Oct 17 - 20, 2013

Lecture Hall, Bld. 82 JiaYiBing,
Beijing International Center
for Mathematical Research,
Peking University, Beijing, China

Tel: (+86 10) 6274 4121
Fax: (+86 10) 6274 4134
Email: yumeng@math.pku.edu.cn

Group Photo
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Emerging biological problems are bringing many interesting and challenging opportunities for new mathematics. The last decade has witnessed substantial growth in the area of mathematical biology around the world. The number of universities with mathematical biology research programs is increasing at an unprecedented rate. Indeed, this is probably the beginning of a golden age of connections between the mathematical and biological sciences. The workshop proposed at Beijing International Center for Mathematical Research(BICMR) will focus on recent mathematical developments arising from and uniting the important fields of Ecology, Epidemiology and Environmental Science. It is expected to attract researchers from differential equations, dynamical systems and scientific computing to elucidate and advance the study of these mathematical problems from biology. Both mathematical analysis and scientific computation will be emphasized in the talks of this workshop.

As noted, this workshop will focus on cutting edge mathematical developments in PDE and related models arising from ecological, epidemiological and environmental concerns. Biological and environmental topics of interest include bio-diversity issues, directed movement of organisms in heterogeneous landscapes, nonlocal dispersal of species, free boundary problems from ecology, spatial spread of disease, environmental sustainability and global change. We highlight but two of these topics as examples:

  • Dispersal of organisms is a key component of ecological and evolutionary processes. Because of the dynamic effects of dispersal and the feedbacks between dispersal, population dynamics, and evolution, there has been an increasing recognition that understanding the ecology and evolution of dispersal is essential in understanding the response of populations and communities to habitat fragmentation, species introductions, climate change, and other aspects of globalization and global change. The importance of dispersal has generated much recent interest among ecologists and evolutionary biologists and has resulted in a large amount of papers and meetings devoted solely to the ecology and evolution of dispersal, including a special issue of Science (vol. 313, issue 5788, 2006) and many books and surveys. Incorporating spatial and temporal heterogeneity and dispersal into models for biological processes is leading to new mathematical biological models (such as quasilinear systems of partial differential equations and non-local hybrid models such as integro-differential systems) and consequently exciting new mathematical challenges. Mathematical advances here can significantly enhance our understanding of how diversity is maintained in complex foodwebs and how organisms can respond to global change.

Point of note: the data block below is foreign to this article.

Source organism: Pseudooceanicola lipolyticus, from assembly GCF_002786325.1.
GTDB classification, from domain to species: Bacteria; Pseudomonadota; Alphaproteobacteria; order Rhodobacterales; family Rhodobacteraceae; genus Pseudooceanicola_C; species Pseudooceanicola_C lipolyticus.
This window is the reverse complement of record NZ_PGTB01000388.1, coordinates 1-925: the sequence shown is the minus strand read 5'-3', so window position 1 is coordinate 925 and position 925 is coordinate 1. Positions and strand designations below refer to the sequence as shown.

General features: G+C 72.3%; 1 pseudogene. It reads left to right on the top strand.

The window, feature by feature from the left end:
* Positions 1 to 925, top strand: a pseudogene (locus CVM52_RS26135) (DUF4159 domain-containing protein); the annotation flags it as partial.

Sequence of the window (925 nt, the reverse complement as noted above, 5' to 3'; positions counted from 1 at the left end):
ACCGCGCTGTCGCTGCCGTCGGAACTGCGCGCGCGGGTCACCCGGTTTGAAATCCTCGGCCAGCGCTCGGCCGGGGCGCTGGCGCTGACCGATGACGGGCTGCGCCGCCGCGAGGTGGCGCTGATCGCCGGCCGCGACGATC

• Dispersal has been recognized as an equally important consideration in mathematical epidemiology, e.g., in the study of such important issues as the evolution and ecological effects of dispersal in spatial ecology, the impact of human movement on vector-borne diseases, the effect of global movement in communicable diseases, and accounting for spatial effects in environmental and disease management. Important mathematical considerations arising here include integration of quantitative information across multiple scales of organization and incorporating data into spatially explicit models.

This workshop will offer a great opportunity to promote further synthesis between mathematical ecology, mathematical epidemiology and environmental sciences and to influence future research directions. As such, it is a natural outgrowth of several previous events: (i) the 2005 Workshop on Spatial Ecology at the University of Miami; (ii) the Mathematical Biosciences Institute 2005-2006 Emphasis year on Evolution and Ecology (specifically Workshop 4: Spatial Ecology March 13-17, 2006); (iii) July 2011 Banff International Research Station workshop on Emerging Challenges at the Interface of Mathematics, Environmental Science and Spatial Ecology.



Robert Stephen Cantrell
University of Miami

Chris Cosner
University of Miami

Weinan E
Peking University and Princeton University

Yuan Lou
Ohio State University

Pingwen Zhang
Peking University